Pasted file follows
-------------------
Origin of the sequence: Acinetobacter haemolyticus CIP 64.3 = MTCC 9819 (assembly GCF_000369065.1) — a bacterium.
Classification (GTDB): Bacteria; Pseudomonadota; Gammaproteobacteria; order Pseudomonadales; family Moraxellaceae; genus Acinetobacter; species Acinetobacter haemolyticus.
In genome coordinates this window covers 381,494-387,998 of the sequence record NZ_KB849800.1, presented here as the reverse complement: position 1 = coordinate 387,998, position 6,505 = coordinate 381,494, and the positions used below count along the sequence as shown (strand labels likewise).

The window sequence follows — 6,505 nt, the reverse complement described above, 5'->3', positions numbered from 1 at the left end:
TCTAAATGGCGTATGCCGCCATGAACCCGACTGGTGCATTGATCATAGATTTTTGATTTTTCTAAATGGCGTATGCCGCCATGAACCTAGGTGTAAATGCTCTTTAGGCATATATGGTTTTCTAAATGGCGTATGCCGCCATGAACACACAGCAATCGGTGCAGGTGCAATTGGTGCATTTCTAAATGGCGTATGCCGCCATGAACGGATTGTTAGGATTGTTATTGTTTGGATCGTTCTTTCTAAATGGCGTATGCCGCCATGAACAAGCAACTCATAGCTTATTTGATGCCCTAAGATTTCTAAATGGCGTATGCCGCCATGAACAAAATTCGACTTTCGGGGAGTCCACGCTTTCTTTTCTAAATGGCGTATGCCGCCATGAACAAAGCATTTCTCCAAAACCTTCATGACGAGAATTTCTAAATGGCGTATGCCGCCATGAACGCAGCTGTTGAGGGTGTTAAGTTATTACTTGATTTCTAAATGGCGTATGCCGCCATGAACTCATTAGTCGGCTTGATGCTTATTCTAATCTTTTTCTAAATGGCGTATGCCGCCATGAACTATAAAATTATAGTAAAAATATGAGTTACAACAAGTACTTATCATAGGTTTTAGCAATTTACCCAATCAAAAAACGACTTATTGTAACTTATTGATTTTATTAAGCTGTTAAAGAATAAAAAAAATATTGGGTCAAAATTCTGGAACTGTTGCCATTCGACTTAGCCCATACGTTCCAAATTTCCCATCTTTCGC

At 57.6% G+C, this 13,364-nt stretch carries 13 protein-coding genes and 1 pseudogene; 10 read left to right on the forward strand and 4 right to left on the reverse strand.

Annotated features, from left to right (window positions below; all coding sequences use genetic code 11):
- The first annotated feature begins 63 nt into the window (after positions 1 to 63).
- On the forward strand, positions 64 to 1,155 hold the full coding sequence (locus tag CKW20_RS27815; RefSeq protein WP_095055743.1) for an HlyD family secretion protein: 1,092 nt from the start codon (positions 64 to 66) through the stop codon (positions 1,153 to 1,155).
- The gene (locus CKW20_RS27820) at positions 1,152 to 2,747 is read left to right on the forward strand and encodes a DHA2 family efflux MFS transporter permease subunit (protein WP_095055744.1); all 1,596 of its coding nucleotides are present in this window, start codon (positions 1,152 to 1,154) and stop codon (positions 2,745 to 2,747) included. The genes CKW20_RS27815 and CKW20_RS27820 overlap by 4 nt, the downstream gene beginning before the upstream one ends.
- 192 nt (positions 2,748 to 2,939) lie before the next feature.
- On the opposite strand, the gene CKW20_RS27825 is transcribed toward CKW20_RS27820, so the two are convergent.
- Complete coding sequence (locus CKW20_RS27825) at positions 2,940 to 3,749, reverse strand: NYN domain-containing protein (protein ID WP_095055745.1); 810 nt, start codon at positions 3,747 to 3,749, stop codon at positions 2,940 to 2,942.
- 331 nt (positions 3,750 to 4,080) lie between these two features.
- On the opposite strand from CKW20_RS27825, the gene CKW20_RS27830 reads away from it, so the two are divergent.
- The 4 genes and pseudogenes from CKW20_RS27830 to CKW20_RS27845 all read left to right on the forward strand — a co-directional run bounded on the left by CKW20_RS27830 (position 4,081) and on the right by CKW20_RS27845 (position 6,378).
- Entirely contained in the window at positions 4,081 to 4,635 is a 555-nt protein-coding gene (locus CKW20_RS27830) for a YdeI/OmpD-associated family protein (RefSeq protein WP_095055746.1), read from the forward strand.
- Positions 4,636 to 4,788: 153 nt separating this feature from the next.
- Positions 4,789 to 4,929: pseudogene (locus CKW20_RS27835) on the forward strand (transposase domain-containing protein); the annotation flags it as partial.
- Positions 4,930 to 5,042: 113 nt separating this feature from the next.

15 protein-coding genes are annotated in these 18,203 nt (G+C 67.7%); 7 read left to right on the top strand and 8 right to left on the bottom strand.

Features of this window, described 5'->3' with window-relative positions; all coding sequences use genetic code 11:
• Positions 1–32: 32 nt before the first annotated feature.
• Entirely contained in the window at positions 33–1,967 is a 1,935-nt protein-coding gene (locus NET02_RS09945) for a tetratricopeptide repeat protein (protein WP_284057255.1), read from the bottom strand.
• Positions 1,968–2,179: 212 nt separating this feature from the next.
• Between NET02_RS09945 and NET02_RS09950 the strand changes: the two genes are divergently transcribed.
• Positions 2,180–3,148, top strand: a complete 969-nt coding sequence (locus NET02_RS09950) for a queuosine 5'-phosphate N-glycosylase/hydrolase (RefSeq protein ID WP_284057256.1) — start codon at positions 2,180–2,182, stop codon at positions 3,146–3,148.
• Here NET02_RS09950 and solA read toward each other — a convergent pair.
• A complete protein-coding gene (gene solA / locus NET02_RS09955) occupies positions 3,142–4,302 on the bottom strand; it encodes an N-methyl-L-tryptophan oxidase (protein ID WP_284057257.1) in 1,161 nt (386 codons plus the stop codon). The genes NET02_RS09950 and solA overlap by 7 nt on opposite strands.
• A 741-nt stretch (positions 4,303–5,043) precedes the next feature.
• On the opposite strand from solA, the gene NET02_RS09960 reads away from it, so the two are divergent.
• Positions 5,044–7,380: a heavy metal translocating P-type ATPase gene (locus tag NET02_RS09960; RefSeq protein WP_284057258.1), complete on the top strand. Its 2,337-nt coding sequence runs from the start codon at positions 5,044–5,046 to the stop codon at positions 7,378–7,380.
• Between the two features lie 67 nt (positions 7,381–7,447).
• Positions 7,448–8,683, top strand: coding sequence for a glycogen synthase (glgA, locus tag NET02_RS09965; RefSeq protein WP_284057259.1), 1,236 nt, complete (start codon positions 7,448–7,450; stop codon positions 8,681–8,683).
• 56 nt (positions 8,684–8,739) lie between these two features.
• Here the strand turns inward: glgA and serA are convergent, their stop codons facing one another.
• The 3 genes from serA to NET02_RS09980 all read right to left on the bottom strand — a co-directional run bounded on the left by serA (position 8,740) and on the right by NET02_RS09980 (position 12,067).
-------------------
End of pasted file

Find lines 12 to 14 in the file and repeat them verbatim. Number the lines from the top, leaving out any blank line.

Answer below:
- On the opposite strand, the gene CKW20_RS27825 is transcribed toward CKW20_RS27820, so the two are convergent.
- Complete coding sequence (locus CKW20_RS27825) at positions 2,940 to 3,749, reverse strand: NYN domain-containing protein (protein ID WP_095055745.1); 810 nt, start codon at positions 3,747 to 3,749, stop codon at positions 2,940 to 2,942.
- 331 nt (positions 3,750 to 4,080) lie between these two features.